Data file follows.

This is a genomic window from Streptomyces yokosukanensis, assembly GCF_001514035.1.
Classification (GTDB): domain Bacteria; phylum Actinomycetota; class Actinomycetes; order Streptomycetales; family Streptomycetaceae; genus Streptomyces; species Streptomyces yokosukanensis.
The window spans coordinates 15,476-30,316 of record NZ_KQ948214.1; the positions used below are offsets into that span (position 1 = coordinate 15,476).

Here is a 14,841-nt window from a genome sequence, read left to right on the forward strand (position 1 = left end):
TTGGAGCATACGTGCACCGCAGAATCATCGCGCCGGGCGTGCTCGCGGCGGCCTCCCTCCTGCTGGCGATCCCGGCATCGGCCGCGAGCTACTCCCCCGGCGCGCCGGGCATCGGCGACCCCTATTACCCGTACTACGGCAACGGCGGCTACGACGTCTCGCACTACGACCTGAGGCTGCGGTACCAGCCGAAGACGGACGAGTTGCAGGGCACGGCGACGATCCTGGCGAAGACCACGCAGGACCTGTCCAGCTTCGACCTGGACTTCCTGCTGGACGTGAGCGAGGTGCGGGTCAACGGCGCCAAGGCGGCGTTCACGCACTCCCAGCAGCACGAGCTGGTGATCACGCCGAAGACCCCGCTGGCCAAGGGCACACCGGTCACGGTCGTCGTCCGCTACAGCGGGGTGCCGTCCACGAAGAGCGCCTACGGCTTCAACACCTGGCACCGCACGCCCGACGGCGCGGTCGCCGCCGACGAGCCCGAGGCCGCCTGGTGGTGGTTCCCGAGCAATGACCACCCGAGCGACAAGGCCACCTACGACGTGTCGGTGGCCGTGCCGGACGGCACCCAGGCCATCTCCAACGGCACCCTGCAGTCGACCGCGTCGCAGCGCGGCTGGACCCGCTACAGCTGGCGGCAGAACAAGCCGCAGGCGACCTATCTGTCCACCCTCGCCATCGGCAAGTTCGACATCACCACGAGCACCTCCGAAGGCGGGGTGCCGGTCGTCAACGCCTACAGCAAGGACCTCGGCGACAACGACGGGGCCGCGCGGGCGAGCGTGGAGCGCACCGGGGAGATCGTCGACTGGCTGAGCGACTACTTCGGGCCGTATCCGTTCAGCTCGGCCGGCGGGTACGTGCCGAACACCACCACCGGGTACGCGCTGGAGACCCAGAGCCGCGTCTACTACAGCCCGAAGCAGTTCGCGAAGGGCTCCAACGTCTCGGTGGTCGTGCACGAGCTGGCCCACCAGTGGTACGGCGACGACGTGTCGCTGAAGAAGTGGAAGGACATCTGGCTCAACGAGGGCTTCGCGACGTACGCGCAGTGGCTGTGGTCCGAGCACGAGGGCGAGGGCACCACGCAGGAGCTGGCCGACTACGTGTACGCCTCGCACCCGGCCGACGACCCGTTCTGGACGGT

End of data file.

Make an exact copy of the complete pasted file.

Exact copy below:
This is a genomic window from Streptomyces yokosukanensis, assembly GCF_001514035.1.
Classification (GTDB): domain Bacteria; phylum Actinomycetota; class Actinomycetes; order Streptomycetales; family Streptomycetaceae; genus Streptomyces; species Streptomyces yokosukanensis.
The window spans coordinates 15,476-30,316 of record NZ_KQ948214.1; the positions used below are offsets into that span (position 1 = coordinate 15,476).

Here is a 14,841-nt window from a genome sequence, read left to right on the forward strand (position 1 = left end):
TTGGAGCATACGTGCACCGCAGAATCATCGCGCCGGGCGTGCTCGCGGCGGCCTCCCTCCTGCTGGCGATCCCGGCATCGGCCGCGAGCTACTCCCCCGGCGCGCCGGGCATCGGCGACCCCTATTACCCGTACTACGGCAACGGCGGCTACGACGTCTCGCACTACGACCTGAGGCTGCGGTACCAGCCGAAGACGGACGAGTTGCAGGGCACGGCGACGATCCTGGCGAAGACCACGCAGGACCTGTCCAGCTTCGACCTGGACTTCCTGCTGGACGTGAGCGAGGTGCGGGTCAACGGCGCCAAGGCGGCGTTCACGCACTCCCAGCAGCACGAGCTGGTGATCACGCCGAAGACCCCGCTGGCCAAGGGCACACCGGTCACGGTCGTCGTCCGCTACAGCGGGGTGCCGTCCACGAAGAGCGCCTACGGCTTCAACACCTGGCACCGCACGCCCGACGGCGCGGTCGCCGCCGACGAGCCCGAGGCCGCCTGGTGGTGGTTCCCGAGCAATGACCACCCGAGCGACAAGGCCACCTACGACGTGTCGGTGGCCGTGCCGGACGGCACCCAGGCCATCTCCAACGGCACCCTGCAGTCGACCGCGTCGCAGCGCGGCTGGACCCGCTACAGCTGGCGGCAGAACAAGCCGCAGGCGACCTATCTGTCCACCCTCGCCATCGGCAAGTTCGACATCACCACGAGCACCTCCGAAGGCGGGGTGCCGGTCGTCAACGCCTACAGCAAGGACCTCGGCGACAACGACGGGGCCGCGCGGGCGAGCGTGGAGCGCACCGGGGAGATCGTCGACTGGCTGAGCGACTACTTCGGGCCGTATCCGTTCAGCTCGGCCGGCGGGTACGTGCCGAACACCACCACCGGGTACGCGCTGGAGACCCAGAGCCGCGTCTACTACAGCCCGAAGCAGTTCGCGAAGGGCTCCAACGTCTCGGTGGTCGTGCACGAGCTGGCCCACCAGTGGTACGGCGACGACGTGTCGCTGAAGAAGTGGAAGGACATCTGGCTCAACGAGGGCTTCGCGACGTACGCGCAGTGGCTGTGGTCCGAGCACGAGGGCGAGGGCACCACGCAGGAGCTGGCCGACTACGTGTACGCCTCGCACCCGGCCGACGACCCGTTCTGGACGGT